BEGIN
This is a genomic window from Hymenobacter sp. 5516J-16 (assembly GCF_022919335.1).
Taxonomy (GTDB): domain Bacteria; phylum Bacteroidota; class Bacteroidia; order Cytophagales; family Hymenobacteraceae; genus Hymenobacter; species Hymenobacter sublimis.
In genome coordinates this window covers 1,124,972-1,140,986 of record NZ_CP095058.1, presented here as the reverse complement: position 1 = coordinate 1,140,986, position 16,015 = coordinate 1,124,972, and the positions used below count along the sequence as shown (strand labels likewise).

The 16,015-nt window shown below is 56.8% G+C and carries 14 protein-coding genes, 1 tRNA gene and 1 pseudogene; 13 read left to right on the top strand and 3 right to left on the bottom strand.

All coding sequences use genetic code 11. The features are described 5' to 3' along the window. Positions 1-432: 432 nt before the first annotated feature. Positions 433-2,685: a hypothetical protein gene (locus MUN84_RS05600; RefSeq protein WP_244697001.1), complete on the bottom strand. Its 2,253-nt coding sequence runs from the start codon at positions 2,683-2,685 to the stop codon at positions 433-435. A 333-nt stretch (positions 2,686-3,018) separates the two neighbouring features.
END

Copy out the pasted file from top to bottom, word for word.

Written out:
This is a genomic window from Hymenobacter sp. 5516J-16 (assembly GCF_022919335.1).
Taxonomy (GTDB): domain Bacteria; phylum Bacteroidota; class Bacteroidia; order Cytophagales; family Hymenobacteraceae; genus Hymenobacter; species Hymenobacter sublimis.
In genome coordinates this window covers 1,124,972-1,140,986 of record NZ_CP095058.1, presented here as the reverse complement: position 1 = coordinate 1,140,986, position 16,015 = coordinate 1,124,972, and the positions used below count along the sequence as shown (strand labels likewise).

The 16,015-nt window shown below is 56.8% G+C and carries 14 protein-coding genes, 1 tRNA gene and 1 pseudogene; 13 read left to right on the top strand and 3 right to left on the bottom strand.

All coding sequences use genetic code 11. The features are described 5' to 3' along the window. Positions 1-432: 432 nt before the first annotated feature. Positions 433-2,685: a hypothetical protein gene (locus MUN84_RS05600; RefSeq protein WP_244697001.1), complete on the bottom strand. Its 2,253-nt coding sequence runs from the start codon at positions 2,683-2,685 to the stop codon at positions 433-435. A 333-nt stretch (positions 2,686-3,018) separates the two neighbouring features.